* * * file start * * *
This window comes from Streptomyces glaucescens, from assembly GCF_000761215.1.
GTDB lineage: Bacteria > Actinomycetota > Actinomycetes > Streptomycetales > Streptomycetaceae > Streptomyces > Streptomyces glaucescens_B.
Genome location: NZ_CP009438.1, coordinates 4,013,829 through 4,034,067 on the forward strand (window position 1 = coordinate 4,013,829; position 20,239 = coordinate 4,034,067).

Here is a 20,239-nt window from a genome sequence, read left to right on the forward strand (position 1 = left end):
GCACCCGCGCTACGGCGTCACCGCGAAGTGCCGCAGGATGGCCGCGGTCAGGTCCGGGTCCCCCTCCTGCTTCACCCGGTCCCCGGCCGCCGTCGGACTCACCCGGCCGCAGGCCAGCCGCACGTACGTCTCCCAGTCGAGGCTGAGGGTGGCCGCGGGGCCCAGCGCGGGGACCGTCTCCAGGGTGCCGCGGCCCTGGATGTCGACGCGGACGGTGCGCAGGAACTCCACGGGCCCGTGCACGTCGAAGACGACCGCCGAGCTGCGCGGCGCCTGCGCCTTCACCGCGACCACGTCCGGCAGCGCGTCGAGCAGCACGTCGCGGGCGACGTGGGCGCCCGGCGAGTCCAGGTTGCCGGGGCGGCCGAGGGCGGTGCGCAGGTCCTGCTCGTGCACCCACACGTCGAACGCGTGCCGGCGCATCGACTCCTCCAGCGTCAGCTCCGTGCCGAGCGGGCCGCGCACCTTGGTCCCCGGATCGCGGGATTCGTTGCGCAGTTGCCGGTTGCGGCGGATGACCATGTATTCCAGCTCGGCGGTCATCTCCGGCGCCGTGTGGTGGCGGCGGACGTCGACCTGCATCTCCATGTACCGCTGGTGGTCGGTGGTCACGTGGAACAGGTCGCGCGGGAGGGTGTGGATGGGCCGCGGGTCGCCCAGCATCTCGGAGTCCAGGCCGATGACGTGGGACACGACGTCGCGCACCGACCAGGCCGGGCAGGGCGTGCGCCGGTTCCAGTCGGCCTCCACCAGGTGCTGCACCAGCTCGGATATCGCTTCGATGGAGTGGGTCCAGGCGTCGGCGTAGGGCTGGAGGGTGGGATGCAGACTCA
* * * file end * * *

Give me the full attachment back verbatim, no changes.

This window comes from Streptomyces glaucescens, from assembly GCF_000761215.1.
GTDB lineage: Bacteria > Actinomycetota > Actinomycetes > Streptomycetales > Streptomycetaceae > Streptomyces > Streptomyces glaucescens_B.
Genome location: NZ_CP009438.1, coordinates 4,013,829 through 4,034,067 on the forward strand (window position 1 = coordinate 4,013,829; position 20,239 = coordinate 4,034,067).

Here is a 20,239-nt window from a genome sequence, read left to right on the forward strand (position 1 = left end):
GCACCCGCGCTACGGCGTCACCGCGAAGTGCCGCAGGATGGCCGCGGTCAGGTCCGGGTCCCCCTCCTGCTTCACCCGGTCCCCGGCCGCCGTCGGACTCACCCGGCCGCAGGCCAGCCGCACGTACGTCTCCCAGTCGAGGCTGAGGGTGGCCGCGGGGCCCAGCGCGGGGACCGTCTCCAGGGTGCCGCGGCCCTGGATGTCGACGCGGACGGTGCGCAGGAACTCCACGGGCCCGTGCACGTCGAAGACGACCGCCGAGCTGCGCGGCGCCTGCGCCTTCACCGCGACCACGTCCGGCAGCGCGTCGAGCAGCACGTCGCGGGCGACGTGGGCGCCCGGCGAGTCCAGGTTGCCGGGGCGGCCGAGGGCGGTGCGCAGGTCCTGCTCGTGCACCCACACGTCGAACGCGTGCCGGCGCATCGACTCCTCCAGCGTCAGCTCCGTGCCGAGCGGGCCGCGCACCTTGGTCCCCGGATCGCGGGATTCGTTGCGCAGTTGCCGGTTGCGGCGGATGACCATGTATTCCAGCTCGGCGGTCATCTCCGGCGCCGTGTGGTGGCGGCGGACGTCGACCTGCATCTCCATGTACCGCTGGTGGTCGGTGGTCACGTGGAACAGGTCGCGCGGGAGGGTGTGGATGGGCCGCGGGTCGCCCAGCATCTCGGAGTCCAGGCCGATGACGTGGGACACGACGTCGCGCACCGACCAGGCCGGGCAGGGCGTGCGCCGGTTCCAGTCGGCCTCCACCAGGTGCTGCACCAGCTCGGATATCGCTTCGATGGAGTGGGTCCAGGCGTCGGCGTAGGGCTGGAGGGTGGGATGCAGACTCA